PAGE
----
Saturday, 3 November 2012

A wonderful assortment of links with oxo cube hi-jinks

There’s no need to knock, come on in.

I believe this gravy needs more beef which will ensure more flavour than a mouthful of Skittles.

Yep, after giving it a stir and quick taste; that's yummier already.

So while that particular form of pressure is been soaked up, why not be caught up in further carnage…

As I’m now able to exploit a bigger budget, it’s not gonna be just good, but great.

The subject matter remains…

Here’s Oasis at it again…

This is literally Whatever.

Then Neil Innes’ How Sweet to Be an Idiot.

Oasis brought out some excellent and timeless songs.  It’s a shame Noel’s occasional brilliance is almost matched by plagiarism.

This is funny.  Forward to 13m until 14m 45s and listen to the sound the char Pielle constantly makes in Visco’s Breakers on Neo Geo.

That is possibly the gayest noise I’ve ever heard in a video game.  Even his voice getting hit is suitably pathetic.  Visco knew what they were doing and I thought Laurence Blood, Benimaru et al were camp…

This is another mental audio scoop.

Listen to the sound used when Kurgan is dying in sword romp Highlander from 2m 11s to 29s.

Here goes, listen to a sound at 1m 14s to 1m 17s from the obscure and equally awful Taito arcade, Dino Rex.

Now doesn’t the roar sound eerily similar?

Weird shit!

Using the same Dino Rex vid, here’s a few more funnies.

Watch the intro text from 10s to 31s.

Apart from the terrible Engrish, why does the writing suddenly turn into Braille?

It gets even better and is genuinely funny.  What the hell where these guys on when they made this?

Watch the credit roll from 36m 03 to 37m 30s.

I just want to know, why are the poor dinos forced into having twitching episodes?

Watch Factor 5’s Super Turrican 2 from 43m 27s to whatever point during this stage.

It looks smart right?

Yes it does, but oh dear, watch stage 5 from Konami’s 1992 classic Axelay from 22m 35s to 23m to get the idea.

All that I have to say is that Factor 5 had some balls and seemingly got away with it.


Listen to the 2012 Volkswagen Polo advert.

This is Take Care by Beach House.

You should vent your anger at the ad company, not Volkswagen.

Listen to Papa Roach and Between Angels and Insects.

Cool, but what’s this?

It’s only Iron Maiden’s Prowler.

Wow Papa Roach, it’s the Iron Maiden song with different lyrics…

Unfortunately, listen to the awful Dot Rotten Overload, ft TMS.

This is Robert Miles’ instrumental classic Children.

WTF?  Yeah that’s right, just nick somebody else’s tune, shove some shitty lyrics in and claim it as your own.

Okay, that may be fairly famous but what might not be so famous is this.

Ignore the Dot Rotten bilge and if you have to, listen to Children again.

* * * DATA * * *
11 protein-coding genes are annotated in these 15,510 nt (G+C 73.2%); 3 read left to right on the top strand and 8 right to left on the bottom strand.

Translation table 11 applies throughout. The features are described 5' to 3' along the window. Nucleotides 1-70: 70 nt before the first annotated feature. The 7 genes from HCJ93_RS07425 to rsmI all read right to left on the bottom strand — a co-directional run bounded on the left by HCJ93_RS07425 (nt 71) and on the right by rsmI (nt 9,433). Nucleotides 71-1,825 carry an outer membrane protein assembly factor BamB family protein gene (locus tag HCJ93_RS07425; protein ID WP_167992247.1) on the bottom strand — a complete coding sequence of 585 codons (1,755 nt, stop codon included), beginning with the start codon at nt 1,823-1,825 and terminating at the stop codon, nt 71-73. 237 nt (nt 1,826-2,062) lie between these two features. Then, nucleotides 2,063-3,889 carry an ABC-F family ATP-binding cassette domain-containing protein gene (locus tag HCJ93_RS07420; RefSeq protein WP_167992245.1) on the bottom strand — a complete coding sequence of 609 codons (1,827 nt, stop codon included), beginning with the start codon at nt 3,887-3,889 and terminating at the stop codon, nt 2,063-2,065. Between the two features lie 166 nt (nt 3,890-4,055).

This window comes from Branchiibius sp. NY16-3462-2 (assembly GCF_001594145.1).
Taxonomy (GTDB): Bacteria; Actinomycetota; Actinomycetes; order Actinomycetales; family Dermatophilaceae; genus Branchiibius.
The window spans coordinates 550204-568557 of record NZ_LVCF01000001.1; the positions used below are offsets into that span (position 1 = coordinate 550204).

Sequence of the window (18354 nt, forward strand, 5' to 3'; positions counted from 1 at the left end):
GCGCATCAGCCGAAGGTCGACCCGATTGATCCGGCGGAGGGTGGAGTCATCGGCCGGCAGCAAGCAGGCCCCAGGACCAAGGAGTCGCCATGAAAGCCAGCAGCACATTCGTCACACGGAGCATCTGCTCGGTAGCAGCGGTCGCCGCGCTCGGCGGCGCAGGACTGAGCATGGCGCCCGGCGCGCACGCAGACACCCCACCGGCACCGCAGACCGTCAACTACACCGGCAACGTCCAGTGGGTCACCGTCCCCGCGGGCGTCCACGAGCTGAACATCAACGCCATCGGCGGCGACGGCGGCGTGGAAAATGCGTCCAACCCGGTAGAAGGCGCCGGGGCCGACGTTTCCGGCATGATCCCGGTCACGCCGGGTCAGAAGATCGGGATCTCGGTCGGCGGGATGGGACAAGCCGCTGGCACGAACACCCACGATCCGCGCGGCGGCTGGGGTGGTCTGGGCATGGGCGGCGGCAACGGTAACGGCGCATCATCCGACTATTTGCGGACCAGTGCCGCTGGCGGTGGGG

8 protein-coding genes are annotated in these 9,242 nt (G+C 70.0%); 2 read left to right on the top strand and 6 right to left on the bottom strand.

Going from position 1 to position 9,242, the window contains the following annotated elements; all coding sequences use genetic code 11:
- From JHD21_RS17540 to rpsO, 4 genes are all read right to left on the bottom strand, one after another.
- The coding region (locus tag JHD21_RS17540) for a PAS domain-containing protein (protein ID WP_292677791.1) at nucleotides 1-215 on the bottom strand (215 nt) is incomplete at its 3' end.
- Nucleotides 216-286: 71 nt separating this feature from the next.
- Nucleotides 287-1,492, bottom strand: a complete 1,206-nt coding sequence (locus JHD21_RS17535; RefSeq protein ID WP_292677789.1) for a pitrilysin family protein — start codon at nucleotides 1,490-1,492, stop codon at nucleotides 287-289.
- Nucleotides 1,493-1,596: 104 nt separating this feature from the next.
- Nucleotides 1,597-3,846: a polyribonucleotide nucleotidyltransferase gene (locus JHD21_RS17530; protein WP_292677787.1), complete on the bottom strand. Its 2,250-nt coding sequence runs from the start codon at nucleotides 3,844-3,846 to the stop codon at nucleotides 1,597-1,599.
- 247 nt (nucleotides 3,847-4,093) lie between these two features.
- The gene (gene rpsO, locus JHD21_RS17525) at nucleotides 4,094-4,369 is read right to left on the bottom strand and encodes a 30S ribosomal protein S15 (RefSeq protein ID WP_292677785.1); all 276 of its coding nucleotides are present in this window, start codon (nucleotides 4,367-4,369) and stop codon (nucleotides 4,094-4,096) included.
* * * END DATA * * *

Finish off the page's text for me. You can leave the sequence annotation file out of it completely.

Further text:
Below is Rock Howard’s theme - Spread the Wings, again from SNK’s Garou: Mark of the Wolves.

At 52s to 1m 20s, you’ll notice something.

Listen to the chords from Opposite of Adults by Chiddy Bang.

Then the music featured heavily in Kids by MGMT.

What does the music remind you of from some rap shit Unorthodox - Wretch 32 ft Example.

You know what's coming, but just in case, it ain't no bus.

Fools Gold from The Stone Roses

That is far worse than Chiddy Bang.  What a bunch of pricks.

Here's another fairly pointless but relevant observation and this time, it involves scrolling.

Watch Konami’s Turtles from 6m 01s to 6m 25s

Then watch Capcom’s Cadillacs and Dinosaurs from 22m 04s to 10s

I know scrolling is scrolling but this is a pretty odd duplication to scream coincidence.

Use the Cadillacs vid again and first watch from 16m 14s to 18s.

Got that?  Good.

Then forward to 44m 30s to 35s to get the idea.

So Capcom basically recycle the boss Slice, turn him into an alien with exactly the same attacks as another boss, Slisaur.
It’s commendable laziness.

In fairness, it seemed to be the trend years ago with scrolling beat ‘em ups and shmups that recycled previous bosses (especially towards the end of a game).

I used to think it was cool, but not so now.

Otherwise decent and obscure Amiga shooter Apidya turns into a shameless R-Type and even Turrican 2 rip-off.

Just look at the some of the enemies (mainly the flying red things) in this vid from 24m 47s to 27m 28s

Watch 24m 50s to 25m 58s for some Turry 2 blink and you’ll die stuff.

Then more Apidya originality as it tries similar stuff (badly) 30m 05s to 30m 57s

If you will, watch Team 17’s Project X on the Amiga and its bonus stage for its equivalent from 16m 34s to 17m 38s. 

Here’s Shinobi again and have a very brief watch from 30s to 32s.

Notice how those guys run and they’re armed with knives….

This is Data East’s 1988 arcade of Robocop.

You should notice that Robocop is really just a huge Shinobi rip-off.  Just check out the first stage to understand from 47s onwards ‘til the boss on 1m 48s.

The layout’s practically the same and apart from being unable to jump to different levels (which would be admittedly stupid), those guys that run on the floor are animated exactly the same (do they have knives too?)

You can even rescue hostages (albeit in slightly different circumstances).

Further rips are evident in close combat with the melee weapon in Shinobi is a sword and in t’other, it’s a fist.

It’s the same idea and same effect.